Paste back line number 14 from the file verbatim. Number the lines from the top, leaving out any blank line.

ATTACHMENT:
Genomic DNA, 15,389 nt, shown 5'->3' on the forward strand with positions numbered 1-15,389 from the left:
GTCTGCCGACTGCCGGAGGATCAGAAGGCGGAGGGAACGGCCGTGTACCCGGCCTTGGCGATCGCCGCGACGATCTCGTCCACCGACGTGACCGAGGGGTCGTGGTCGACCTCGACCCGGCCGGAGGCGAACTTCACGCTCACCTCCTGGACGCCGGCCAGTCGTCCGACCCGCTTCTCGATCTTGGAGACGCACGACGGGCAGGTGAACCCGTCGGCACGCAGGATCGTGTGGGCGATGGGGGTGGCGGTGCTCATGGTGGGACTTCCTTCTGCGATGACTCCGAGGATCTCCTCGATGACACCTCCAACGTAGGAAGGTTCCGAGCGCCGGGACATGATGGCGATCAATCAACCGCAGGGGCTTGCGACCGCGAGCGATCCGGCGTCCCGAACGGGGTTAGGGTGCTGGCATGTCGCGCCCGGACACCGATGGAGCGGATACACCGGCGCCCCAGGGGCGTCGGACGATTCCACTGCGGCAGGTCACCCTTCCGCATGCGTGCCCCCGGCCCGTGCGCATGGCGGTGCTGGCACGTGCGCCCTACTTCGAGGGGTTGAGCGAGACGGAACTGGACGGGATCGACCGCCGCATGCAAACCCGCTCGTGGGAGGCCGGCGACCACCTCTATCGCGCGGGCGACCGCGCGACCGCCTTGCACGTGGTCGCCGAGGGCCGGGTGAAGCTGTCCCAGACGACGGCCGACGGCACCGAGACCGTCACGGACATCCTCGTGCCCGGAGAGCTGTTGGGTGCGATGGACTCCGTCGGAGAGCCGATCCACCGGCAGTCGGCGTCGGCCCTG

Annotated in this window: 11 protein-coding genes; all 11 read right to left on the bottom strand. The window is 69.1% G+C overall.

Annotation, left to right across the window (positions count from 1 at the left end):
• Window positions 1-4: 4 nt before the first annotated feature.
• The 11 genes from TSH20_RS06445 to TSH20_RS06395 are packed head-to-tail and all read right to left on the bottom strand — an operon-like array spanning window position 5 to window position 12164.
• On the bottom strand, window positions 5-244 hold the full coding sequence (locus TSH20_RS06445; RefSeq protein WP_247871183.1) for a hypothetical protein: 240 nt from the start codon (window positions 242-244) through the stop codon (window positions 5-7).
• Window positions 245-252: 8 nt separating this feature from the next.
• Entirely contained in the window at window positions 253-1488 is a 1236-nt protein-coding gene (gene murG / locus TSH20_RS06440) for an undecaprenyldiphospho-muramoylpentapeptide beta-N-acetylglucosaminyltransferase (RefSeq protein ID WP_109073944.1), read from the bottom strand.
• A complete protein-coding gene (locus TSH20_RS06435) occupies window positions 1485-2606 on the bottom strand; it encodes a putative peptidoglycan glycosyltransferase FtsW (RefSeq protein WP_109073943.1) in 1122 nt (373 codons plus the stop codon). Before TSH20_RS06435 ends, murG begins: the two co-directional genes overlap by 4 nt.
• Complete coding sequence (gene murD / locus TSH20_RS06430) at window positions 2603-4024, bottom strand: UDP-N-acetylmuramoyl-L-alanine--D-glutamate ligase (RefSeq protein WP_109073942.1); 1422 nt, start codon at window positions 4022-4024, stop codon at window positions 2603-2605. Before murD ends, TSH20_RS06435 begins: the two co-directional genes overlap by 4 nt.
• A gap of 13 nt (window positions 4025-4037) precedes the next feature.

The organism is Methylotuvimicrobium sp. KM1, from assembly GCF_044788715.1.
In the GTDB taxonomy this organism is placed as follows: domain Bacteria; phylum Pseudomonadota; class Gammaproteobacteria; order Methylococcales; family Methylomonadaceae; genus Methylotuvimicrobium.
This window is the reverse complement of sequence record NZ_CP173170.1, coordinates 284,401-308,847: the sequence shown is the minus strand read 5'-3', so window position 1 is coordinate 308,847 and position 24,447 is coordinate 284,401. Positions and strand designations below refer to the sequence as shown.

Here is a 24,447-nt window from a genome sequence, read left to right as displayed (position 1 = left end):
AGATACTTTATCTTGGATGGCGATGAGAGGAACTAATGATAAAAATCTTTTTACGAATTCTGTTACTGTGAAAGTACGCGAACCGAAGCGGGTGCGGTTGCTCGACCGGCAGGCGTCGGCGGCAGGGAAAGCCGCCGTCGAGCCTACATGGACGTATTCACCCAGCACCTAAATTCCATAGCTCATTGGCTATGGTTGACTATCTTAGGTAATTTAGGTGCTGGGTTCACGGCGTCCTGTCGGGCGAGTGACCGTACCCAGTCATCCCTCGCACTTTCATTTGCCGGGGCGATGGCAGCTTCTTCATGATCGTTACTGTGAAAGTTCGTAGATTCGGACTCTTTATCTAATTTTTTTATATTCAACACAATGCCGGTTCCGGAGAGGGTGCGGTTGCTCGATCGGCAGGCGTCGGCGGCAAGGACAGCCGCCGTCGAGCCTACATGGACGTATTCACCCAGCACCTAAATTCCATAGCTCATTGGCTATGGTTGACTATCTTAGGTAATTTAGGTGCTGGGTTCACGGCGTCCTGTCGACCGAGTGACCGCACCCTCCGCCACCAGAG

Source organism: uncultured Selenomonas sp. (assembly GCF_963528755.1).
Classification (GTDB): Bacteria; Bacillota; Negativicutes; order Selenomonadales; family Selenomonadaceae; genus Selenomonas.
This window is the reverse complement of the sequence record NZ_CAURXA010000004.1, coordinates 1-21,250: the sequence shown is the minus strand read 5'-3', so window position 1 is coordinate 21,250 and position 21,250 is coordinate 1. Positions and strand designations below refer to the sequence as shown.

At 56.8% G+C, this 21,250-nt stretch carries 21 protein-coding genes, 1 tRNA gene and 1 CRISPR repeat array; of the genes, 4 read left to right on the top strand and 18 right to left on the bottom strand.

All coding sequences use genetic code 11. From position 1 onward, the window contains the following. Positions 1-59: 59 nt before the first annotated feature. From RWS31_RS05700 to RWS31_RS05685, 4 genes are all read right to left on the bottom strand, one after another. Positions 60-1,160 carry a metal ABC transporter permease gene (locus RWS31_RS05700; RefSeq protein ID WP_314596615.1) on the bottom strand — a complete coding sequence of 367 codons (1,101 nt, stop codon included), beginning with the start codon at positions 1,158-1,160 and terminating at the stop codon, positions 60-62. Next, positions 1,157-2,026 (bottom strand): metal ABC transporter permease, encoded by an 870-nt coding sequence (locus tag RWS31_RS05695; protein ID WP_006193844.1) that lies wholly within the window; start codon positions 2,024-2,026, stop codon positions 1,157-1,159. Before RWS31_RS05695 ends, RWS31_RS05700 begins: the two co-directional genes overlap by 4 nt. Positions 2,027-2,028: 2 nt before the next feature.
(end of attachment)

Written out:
In the GTDB taxonomy this organism is placed as follows: domain Bacteria; phylum Pseudomonadota; class Gammaproteobacteria; order Methylococcales; family Methylomonadaceae; genus Methylotuvimicrobium.